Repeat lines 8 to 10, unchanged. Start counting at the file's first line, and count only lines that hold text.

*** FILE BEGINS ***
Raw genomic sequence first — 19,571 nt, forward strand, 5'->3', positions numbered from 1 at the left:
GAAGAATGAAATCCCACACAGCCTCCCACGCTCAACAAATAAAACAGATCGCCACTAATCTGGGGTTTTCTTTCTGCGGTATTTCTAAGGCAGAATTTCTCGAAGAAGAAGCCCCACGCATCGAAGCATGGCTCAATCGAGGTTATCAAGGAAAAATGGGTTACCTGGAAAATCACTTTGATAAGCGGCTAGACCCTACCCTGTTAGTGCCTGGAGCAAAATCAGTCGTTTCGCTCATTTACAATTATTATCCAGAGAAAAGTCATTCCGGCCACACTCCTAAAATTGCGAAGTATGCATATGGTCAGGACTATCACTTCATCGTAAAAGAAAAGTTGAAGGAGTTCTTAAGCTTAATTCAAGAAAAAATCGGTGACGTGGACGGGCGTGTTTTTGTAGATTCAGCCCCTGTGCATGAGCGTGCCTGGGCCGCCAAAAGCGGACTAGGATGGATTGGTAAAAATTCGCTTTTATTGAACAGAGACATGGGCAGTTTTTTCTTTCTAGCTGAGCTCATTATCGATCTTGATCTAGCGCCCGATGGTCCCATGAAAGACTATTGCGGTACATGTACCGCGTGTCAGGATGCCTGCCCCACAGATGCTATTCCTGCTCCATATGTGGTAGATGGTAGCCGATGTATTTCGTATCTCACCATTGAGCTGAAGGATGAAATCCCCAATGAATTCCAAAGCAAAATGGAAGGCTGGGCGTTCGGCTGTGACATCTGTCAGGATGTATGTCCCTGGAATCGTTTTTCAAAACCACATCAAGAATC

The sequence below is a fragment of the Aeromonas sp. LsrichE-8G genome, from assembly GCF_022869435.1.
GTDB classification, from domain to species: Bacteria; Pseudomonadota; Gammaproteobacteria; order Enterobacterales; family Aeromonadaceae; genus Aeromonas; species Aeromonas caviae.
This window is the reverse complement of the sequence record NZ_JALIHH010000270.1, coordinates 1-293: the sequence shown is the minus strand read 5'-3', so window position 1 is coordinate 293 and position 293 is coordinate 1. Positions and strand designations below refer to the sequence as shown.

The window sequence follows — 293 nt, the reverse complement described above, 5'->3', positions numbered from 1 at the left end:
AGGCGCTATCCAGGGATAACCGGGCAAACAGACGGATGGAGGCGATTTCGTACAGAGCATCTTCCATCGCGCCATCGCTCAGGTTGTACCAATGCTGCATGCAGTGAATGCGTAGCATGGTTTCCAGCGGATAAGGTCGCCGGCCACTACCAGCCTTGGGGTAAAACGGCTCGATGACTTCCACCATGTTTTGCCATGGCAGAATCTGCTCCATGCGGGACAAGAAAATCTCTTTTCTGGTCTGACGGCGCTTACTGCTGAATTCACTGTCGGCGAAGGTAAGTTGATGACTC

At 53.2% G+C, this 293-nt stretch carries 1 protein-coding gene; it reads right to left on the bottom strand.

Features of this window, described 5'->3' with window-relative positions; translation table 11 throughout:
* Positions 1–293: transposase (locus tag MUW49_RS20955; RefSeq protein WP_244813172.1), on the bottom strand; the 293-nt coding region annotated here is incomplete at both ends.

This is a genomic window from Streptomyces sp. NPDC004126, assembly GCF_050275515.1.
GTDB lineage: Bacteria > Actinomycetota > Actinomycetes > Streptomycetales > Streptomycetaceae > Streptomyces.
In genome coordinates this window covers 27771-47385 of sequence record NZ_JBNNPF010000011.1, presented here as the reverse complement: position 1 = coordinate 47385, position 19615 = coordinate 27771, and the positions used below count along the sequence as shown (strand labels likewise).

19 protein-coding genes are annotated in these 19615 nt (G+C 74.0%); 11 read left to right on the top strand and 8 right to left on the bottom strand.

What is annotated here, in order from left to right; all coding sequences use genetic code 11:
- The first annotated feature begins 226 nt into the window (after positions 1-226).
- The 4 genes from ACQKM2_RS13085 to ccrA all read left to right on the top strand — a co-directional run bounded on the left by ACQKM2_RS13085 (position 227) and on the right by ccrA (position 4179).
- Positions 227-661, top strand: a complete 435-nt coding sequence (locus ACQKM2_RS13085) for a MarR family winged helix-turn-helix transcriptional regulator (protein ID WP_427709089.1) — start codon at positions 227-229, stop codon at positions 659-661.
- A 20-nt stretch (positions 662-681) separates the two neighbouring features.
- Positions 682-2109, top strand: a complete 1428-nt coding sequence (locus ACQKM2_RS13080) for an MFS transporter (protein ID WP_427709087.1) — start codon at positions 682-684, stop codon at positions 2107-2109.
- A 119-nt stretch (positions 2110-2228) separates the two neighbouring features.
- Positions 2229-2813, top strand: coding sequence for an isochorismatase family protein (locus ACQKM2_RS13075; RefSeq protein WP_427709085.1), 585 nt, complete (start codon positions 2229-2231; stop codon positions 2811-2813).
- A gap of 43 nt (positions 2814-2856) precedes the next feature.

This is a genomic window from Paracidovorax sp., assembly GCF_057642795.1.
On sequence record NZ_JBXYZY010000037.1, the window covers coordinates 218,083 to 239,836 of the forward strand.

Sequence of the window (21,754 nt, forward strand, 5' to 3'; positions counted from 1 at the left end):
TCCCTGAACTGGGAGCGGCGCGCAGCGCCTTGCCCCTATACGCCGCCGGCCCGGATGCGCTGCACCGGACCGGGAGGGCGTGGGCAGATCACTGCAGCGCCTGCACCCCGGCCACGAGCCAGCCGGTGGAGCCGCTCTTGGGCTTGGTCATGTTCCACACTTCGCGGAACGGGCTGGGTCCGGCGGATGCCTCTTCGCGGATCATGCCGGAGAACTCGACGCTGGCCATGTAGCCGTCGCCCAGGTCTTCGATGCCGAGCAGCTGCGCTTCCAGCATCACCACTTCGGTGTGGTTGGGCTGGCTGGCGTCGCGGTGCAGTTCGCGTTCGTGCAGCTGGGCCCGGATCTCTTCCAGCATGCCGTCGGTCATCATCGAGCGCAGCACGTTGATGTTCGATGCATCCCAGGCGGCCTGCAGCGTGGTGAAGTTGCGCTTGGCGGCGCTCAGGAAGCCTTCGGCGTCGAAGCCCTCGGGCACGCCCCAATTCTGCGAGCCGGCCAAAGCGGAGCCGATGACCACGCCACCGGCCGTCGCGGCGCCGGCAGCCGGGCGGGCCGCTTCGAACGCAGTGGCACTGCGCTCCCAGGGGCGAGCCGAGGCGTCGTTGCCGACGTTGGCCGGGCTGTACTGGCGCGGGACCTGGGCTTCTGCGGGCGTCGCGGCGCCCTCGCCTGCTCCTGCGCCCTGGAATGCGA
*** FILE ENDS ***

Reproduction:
At 53.2% G+C, this 293-nt stretch carries 1 protein-coding gene; it reads right to left on the bottom strand.

Features of this window, described 5'->3' with window-relative positions; translation table 11 throughout:
* Positions 1–293: transposase (locus tag MUW49_RS20955; RefSeq protein WP_244813172.1), on the bottom strand; the 293-nt coding region annotated here is incomplete at both ends.